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The law against usury.

[A.D. 1776.

would you give to be forty years from Scotland ?' I said, 'I should not like to be so long absent from the seat of my ancestors. This gentleman, Mrs. Williams, and Mr. Levet, dined with us.

Dr. Johnson made a remark, which both Mr. Macbean and I thought new. It was this: that 'the law against usury is for the protection of creditors as well as of debtors; for if there were no such check, people would be apt, from the temptation of great interest, to lend to desperate persons, by whom they would lose their money. Accordingly there are instances of ladies being ruined, by having injudiciously sunk their fortunes for high annuities, which, after a few years, ceased to be paid, in consequence of the ruined circumstances of the borrower.'

Mrs. Williams was very peevish; and I wondered at Johnson's patience with her now, as I had often done on similar occasions. The truth is, that his humane consideration of the forlorn and indigent state in which this lady was left by her father, induced him to treat her with the utmost tenderness, and even to be desirous of procuring her amusement, so as sometimes to incommode many of his friends, by carrying her with him to their houses, where, from her manner of eating, in consequence of her blindness, she could not but offend the delicacy of persons of nice sensations.

After coffee, we went to afternoon service in St. Clement's church. Observing some beggars in the street as we walked along, I said to him I supposed there was no civilised country in the world, where the misery of want in the lowest classes of the people was prevented. JOHNSON. I believe, Sir, there is not; but it is better that some should be unhappy, than that none should be happy, which would be the case in a general state of equality?'

When the service was ended, I went home with him, and we sat quietly by ourselves. He recommended Dr. Cheyne's books. I said, I thought Cheyne had been reckoned whimsical. So he was, (said he,) in some things; but there is no end of objections. There are few books to which some objection or other may not be made.' He added, 'I would not have you read

· See ante, i. 232.

2 See ante, ii. 219.

anything

Aetat. 87.)

Gloomy penitence.

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anything else of Cheyne, but his book on Health, and his English Malady:

Upon the question whether a man who had been guilty of vicious actions would do well to force himself into solitude and sadness; JOHNSON. “No, Sir, unless it prevent him from being vicious again. With some people, gloomy penitence is only madness turned upside down. A man may be gloomy, till, in order to be relieved from gloom, he has recourse again to criminal indulgencies??

On Wednesday, April 10, I dined with him at Mr. Thrale's, where were Mr. Murphy and some other company. Before dinner, Dr. Johnson and I passed some time by ourselves. I was sorry to find it was now resolved that the proposed journey to Italy should not take place this years. He said, I am

Cheyne's English Malady, or a drinking." Wesley's Journal, i. 347. Treatise of Nervous Diseases of All Young, in his Epistles to Pope, No. Kinds, 1733.

He recommended a ii. says :milk, seed, and vegetable diet ; by three ells round huge Cheyne seed he apparently meant any kind rails at meat.' of grain. He did not take meat. Dr. J. H. Burton (Life of Hume, i. He drank green tea. At one time 45) shews reason for believing that a he weighed thirty-two stones. His very curious letter by Hume was work shews the great change in the written to Cheyne. use of fermented liquors since his 2 «“Solitude,” he said one day, “is time. Thus he says : For nearly dangerous to reason, without being twenty years I continued sober, mod favourable to virtue ; pleasures of erate, and plain in my diet, and in some sort are necessary to the inmy greatest health drank not above tellectual as to the corporeal health ; a quart, or three pints at most of and those who resist gaiety will wine any day' (p. 235). “For near be likely for the most part to one-half of the time from thirty to fall a sacrifice to appetite ; for the sixty | scarce drank any strong solicitations of sense are always at liquor at all. It will be found that hand, and a dram to a vacant and upon the whole I drank very little solitary person is a speedy and seabove a pint of wine, or at most not a ducing relief. Remember (continued quart one day with another, since I he) that the solitary mortal is cerwas near thirty' (p. 243). Johnson a tainly luxurious, probably supersecond time recommended Boswell stitious, and possibly mad.”' Piozzi's to read this book, post, July 2, 1776. Anec. p. 106. See ante, i. 65. Boswell was not 3 The day before he wrote to Mrs. the man to follow Cheyne's advice. Thrale :- Mr. Thrale's alteration of Of one of his works Wesley says : purpose is not weakness of resolu'It is one of the most ingenious tion ; it is a wise man's compliance books which I ever saw. But what with the change of things, and with epicure will ever regard it? for "the the new duties which the change man talks against good eating and produces. Whoever expects me to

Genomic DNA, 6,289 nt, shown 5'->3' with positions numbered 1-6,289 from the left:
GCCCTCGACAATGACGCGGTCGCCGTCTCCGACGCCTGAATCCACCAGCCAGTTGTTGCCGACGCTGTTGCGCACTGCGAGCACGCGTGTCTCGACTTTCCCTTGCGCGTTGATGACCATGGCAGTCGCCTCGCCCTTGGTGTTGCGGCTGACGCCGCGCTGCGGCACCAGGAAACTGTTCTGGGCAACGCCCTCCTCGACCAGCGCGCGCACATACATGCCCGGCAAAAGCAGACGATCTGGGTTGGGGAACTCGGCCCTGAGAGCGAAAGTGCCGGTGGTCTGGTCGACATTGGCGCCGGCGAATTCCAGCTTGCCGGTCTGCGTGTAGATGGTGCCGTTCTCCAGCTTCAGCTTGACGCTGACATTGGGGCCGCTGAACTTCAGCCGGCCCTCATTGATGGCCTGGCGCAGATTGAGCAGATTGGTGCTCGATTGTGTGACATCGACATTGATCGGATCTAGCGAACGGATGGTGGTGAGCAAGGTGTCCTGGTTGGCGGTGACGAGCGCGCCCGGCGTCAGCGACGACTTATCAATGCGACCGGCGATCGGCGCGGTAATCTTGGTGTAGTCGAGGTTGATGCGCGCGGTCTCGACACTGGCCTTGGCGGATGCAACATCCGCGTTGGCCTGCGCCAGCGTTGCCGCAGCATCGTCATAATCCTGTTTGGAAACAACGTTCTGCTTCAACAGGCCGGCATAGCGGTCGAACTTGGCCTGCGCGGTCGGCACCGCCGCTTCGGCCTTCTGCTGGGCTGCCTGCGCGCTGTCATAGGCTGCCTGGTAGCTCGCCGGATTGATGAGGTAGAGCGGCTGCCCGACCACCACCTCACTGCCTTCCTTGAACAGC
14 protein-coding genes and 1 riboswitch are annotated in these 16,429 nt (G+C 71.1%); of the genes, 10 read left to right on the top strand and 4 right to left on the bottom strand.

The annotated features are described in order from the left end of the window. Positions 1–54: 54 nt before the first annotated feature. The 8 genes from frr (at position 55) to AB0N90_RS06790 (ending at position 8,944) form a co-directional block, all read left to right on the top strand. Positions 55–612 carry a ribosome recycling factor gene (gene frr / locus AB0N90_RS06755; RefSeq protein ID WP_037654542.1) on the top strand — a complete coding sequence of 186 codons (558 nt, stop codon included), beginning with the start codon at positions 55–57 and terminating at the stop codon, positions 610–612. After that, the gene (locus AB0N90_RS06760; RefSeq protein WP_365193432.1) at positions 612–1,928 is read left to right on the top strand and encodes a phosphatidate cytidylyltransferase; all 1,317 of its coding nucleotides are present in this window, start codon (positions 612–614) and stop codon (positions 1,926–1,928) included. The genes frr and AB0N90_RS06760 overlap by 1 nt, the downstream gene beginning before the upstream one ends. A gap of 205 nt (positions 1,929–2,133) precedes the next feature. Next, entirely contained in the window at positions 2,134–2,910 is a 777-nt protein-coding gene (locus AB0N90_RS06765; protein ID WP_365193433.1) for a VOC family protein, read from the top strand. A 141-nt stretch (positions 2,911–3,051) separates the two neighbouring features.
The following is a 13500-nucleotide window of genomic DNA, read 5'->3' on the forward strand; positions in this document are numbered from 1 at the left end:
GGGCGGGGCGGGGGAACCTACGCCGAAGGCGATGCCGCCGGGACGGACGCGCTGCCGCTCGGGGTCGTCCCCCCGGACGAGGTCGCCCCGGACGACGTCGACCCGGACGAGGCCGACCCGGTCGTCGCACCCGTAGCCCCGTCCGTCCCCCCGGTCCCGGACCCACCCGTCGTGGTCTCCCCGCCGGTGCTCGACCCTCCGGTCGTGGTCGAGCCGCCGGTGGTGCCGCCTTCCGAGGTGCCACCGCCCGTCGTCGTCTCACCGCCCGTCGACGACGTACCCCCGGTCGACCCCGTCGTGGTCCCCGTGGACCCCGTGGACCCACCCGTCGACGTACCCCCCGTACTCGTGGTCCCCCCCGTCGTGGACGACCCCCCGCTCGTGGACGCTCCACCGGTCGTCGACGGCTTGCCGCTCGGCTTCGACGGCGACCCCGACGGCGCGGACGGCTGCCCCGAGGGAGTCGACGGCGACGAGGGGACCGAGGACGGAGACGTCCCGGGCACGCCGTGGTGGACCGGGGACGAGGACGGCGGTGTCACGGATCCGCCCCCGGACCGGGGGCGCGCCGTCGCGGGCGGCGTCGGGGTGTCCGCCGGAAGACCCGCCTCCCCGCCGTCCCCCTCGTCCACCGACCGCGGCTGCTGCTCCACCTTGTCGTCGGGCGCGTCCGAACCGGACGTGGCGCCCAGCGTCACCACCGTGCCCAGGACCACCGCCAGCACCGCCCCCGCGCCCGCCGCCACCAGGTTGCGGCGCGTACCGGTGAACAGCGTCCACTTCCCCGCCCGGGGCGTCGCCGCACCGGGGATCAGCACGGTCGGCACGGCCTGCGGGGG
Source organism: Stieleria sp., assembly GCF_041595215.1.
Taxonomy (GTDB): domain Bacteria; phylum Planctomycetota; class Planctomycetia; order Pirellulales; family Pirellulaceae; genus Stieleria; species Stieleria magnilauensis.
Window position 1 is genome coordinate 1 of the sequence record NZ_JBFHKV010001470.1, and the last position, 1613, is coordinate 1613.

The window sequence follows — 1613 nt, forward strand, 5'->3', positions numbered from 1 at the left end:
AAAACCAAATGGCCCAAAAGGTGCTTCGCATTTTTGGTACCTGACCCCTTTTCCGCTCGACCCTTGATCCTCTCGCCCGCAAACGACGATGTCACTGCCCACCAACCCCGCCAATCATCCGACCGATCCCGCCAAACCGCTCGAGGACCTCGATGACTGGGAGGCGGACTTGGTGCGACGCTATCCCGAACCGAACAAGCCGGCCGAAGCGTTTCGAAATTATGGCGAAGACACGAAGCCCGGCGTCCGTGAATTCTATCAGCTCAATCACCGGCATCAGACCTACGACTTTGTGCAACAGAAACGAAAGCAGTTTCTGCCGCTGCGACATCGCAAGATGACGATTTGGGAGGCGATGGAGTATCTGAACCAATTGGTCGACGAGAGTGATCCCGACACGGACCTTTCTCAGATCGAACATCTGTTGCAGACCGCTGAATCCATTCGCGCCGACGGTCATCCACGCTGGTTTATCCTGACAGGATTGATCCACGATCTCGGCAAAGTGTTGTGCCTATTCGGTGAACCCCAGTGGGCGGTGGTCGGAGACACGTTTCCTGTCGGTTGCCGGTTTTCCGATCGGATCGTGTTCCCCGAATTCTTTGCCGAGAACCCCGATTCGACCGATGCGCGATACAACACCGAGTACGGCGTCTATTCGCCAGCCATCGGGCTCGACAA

disappointed,

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Mr. Simpson's tragedies.

[A.D. 1776.

not, Sir.

disappointed, to be sure ; but it is not a great disappointment.' I wondered to see him bear, with a philosophical calmness, what would have made most people peevish and fretful. I perceived, however, that he had so warmly cherished the hope of enjoying classical scenes, that he could not easily part with the scheme; for he said, 'I shall probably contrive to get to Italy some other way. But I won't mention it to Mr. and Mrs. Thrale, as it might vex them. I suggested, that going to Italy might have done Mr. and Mrs. Thrale good. JOHNSON. “I rather believe

While grief is fresh, every attempt to divert only irritates. You must wait till grief be digested, and then amusement will dissipate the remains of it.'

At dinner, Mr. Murphy entertained us with the history of Mr. Joseph Simpson', a schoolfellow of Dr. Johnson's, a barrister at law, of good parts, but who fell into a dissipated course of life, incompatible with that success in his profession which he once had, and would otherwise have deservedly maintained ; yet he still preserved a dignity in his deportment. He wrote a tragedy on the story of Leonidas, entitled The Patriot. He read it to a company of lawyers, who found so many faults, that he wrote it over again : so then there were two tragedies on the same subject and with the same title. Dr. Johnson told us, that one of them was still in his possession. This very piece was, after his death, published by some person who had been about him, and, for the sake of a little hasty profit, was fallaciously advertised, so as to make it be believed to have been written by Johnson himself.